A Trout

Cedar Keys, William Gilpin



After an hour of steely sky
the locals call night,
we’re back on the rapids
fishing whorls for sockeyes,
but reel in only dollies.

Here, northern capillaries of the Kenai

triple with every squall of rain.
We tie midge and nymph flies
on grassy banks,
my father and I. I cast wrong


and he tows up a young rainbow;
he wicks out the hook, hands me
the singular muscle of her.
I dash her skull against a boulder
without a prayer


blessing her only in the canopic care
with which I undress her
meat from scale and sweat her out
in a brine bath, crowned in juniper,
then halve the white strata between us.


My father pours a kind of shrub liquor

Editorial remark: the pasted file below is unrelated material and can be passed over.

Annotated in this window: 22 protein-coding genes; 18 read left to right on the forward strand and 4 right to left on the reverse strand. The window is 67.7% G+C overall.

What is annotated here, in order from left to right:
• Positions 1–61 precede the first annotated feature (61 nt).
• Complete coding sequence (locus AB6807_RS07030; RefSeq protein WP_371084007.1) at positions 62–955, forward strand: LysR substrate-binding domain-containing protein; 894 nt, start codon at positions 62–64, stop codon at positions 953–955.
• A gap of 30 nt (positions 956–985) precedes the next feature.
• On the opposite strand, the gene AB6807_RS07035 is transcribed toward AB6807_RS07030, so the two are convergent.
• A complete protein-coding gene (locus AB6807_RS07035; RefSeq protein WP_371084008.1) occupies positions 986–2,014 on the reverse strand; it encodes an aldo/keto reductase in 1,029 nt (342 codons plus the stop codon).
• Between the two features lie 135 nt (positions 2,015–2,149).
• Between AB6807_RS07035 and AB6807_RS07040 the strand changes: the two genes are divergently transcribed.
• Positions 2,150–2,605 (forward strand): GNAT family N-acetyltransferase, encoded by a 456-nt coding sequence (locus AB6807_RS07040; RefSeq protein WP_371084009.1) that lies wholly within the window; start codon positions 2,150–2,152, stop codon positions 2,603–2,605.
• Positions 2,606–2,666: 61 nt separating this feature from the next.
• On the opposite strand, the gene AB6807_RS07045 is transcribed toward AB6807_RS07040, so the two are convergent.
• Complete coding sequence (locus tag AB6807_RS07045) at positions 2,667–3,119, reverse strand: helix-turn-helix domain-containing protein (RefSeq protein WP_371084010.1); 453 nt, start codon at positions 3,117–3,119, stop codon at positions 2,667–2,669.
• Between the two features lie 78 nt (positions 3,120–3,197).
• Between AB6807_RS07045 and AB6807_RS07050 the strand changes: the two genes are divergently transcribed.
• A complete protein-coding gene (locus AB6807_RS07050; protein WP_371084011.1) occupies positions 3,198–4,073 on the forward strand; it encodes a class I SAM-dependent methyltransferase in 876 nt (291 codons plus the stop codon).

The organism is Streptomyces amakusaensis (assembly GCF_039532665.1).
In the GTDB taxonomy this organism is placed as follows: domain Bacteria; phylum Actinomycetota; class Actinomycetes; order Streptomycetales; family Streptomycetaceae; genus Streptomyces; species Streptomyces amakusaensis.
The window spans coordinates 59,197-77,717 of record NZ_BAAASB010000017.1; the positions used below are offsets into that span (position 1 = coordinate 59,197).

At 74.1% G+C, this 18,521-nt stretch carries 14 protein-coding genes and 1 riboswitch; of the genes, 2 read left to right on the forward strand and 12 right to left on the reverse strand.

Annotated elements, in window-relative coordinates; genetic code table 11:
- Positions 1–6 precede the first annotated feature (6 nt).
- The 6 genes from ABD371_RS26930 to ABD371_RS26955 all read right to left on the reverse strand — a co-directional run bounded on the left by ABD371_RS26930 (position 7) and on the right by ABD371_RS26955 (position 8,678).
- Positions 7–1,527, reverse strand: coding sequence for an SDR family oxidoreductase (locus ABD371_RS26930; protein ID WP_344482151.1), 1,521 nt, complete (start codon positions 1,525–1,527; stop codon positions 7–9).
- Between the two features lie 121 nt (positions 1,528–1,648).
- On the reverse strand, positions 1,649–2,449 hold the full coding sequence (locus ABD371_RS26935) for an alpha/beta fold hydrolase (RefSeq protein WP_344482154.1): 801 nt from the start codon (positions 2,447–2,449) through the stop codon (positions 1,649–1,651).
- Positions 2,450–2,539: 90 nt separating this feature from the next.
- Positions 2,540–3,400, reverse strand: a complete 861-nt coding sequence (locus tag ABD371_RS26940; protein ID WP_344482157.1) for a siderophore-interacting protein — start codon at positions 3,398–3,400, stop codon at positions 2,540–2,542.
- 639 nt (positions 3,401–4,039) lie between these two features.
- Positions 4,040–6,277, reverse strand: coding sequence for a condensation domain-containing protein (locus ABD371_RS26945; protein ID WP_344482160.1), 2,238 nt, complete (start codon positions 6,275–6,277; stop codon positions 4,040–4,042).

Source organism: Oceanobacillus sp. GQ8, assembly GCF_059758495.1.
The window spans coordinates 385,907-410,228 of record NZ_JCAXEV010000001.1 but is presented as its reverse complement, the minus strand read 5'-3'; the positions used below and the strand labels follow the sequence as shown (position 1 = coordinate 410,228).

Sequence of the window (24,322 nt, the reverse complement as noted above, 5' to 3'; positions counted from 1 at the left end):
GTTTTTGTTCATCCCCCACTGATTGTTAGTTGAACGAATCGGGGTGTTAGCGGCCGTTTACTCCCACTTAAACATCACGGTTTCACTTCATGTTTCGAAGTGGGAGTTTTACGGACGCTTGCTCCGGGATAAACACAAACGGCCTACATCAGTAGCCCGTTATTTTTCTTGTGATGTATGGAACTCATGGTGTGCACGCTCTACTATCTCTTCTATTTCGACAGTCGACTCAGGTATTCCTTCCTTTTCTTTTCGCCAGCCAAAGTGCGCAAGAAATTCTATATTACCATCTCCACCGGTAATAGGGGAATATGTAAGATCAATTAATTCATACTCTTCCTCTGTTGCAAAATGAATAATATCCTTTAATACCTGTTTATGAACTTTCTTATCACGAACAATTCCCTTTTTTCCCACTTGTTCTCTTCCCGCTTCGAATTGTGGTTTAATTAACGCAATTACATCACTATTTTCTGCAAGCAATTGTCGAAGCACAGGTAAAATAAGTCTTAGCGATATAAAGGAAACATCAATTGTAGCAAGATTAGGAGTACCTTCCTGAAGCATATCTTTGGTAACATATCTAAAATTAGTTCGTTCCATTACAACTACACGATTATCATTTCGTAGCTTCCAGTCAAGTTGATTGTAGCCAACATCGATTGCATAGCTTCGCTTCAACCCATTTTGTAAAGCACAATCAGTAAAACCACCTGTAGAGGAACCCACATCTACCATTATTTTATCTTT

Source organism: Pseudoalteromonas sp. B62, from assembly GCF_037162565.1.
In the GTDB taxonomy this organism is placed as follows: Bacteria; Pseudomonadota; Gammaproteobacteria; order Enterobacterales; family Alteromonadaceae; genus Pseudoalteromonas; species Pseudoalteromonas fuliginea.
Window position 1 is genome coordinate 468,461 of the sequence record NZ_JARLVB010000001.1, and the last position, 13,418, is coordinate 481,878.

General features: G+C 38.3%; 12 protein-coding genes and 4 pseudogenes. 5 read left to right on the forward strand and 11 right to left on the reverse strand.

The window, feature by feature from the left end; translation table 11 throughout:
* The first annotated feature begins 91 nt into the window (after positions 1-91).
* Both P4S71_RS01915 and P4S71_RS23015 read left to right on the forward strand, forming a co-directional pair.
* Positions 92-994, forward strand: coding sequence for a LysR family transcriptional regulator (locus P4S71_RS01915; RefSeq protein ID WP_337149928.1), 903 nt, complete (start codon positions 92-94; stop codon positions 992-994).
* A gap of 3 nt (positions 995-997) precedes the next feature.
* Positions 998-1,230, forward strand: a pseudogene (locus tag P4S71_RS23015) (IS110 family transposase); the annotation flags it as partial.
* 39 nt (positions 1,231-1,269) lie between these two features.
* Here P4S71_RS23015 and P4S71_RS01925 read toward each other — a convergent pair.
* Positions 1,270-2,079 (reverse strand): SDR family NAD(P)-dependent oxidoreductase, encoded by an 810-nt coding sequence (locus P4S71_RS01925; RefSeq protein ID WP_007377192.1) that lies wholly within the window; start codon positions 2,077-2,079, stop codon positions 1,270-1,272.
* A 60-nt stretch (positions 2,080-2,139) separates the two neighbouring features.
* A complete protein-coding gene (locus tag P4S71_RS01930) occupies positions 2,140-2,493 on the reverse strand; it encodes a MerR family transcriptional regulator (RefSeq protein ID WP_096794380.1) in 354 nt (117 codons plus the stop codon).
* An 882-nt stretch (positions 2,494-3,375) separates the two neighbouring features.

and whispers grace to himself before eating.
In the nimbus over the table
sounds a lone goose, and a holy darkness
swims deeper in us.



About the Author

Jackson Rollings · Bard College

Jackson Rollings studies biology and runs an environmental education program in the Hudson Valley. He’s from Savannah, Georgia. His poem first appeared in Bard Papers.

About the Artist

WIlliam Gilpin · Princeton University

William Gilpin studies physics, and he is interested in how artistic intuition can enrich scientific thinking. While his academic interests range from theoretical ecology to four-point perspective drawing, in all areas he strives to balance technical concern with creativity. His photograph first appeared in the Nassau Literary Review.

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